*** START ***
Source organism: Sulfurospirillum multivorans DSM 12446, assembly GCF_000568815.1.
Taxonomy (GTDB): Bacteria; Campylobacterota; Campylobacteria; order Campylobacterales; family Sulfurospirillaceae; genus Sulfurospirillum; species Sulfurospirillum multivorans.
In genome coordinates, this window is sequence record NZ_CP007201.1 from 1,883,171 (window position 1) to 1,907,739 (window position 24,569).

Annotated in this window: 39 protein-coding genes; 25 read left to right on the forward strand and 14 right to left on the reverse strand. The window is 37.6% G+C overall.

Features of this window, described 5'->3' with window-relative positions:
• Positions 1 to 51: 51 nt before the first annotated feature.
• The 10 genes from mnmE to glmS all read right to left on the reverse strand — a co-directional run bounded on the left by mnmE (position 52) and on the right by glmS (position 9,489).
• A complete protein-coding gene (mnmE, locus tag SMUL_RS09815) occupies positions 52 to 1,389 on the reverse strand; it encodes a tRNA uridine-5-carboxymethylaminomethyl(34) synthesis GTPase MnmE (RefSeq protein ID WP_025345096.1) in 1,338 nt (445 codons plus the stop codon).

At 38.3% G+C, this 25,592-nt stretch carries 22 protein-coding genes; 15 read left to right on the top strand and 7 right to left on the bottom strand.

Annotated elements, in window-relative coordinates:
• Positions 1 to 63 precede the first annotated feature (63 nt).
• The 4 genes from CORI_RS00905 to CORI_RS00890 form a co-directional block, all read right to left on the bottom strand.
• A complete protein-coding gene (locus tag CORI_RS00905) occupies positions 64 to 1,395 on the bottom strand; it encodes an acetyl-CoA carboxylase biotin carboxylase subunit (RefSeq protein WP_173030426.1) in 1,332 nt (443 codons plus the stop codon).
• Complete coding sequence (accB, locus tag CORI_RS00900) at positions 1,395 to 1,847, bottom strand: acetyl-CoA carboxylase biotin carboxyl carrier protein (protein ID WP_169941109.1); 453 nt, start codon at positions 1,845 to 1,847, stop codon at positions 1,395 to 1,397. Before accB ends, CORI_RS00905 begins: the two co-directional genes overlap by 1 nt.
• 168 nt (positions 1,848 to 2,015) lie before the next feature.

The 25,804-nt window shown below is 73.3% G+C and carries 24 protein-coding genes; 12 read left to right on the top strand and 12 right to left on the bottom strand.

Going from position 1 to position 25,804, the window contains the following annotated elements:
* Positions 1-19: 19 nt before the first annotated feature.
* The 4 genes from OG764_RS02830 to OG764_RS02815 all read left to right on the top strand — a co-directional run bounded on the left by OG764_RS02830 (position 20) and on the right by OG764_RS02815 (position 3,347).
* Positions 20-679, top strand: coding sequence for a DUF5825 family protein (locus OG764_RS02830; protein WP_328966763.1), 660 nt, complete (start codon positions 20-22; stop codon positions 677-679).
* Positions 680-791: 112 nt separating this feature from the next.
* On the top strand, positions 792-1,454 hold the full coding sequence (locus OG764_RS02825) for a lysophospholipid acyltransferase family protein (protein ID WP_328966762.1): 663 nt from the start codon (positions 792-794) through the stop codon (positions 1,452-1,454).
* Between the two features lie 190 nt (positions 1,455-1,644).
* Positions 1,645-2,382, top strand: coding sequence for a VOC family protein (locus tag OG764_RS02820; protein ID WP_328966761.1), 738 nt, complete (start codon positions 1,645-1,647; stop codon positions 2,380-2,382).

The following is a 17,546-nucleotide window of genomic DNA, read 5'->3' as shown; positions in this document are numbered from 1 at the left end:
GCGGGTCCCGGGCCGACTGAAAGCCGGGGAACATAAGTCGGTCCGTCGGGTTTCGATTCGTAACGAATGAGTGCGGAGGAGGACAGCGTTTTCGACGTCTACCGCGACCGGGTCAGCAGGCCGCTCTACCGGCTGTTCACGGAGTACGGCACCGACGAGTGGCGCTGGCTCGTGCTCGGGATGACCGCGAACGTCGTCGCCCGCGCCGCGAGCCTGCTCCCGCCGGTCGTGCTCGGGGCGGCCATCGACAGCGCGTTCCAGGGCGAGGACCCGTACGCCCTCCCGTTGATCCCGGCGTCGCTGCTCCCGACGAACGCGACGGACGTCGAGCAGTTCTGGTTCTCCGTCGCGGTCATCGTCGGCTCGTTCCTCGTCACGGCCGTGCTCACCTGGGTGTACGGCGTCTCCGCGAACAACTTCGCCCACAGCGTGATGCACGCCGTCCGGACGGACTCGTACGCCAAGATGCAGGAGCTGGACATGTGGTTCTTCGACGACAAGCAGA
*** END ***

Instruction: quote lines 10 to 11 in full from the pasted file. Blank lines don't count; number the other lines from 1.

Annotated elements, in window-relative coordinates:
• Positions 1 to 63 precede the first annotated feature (63 nt).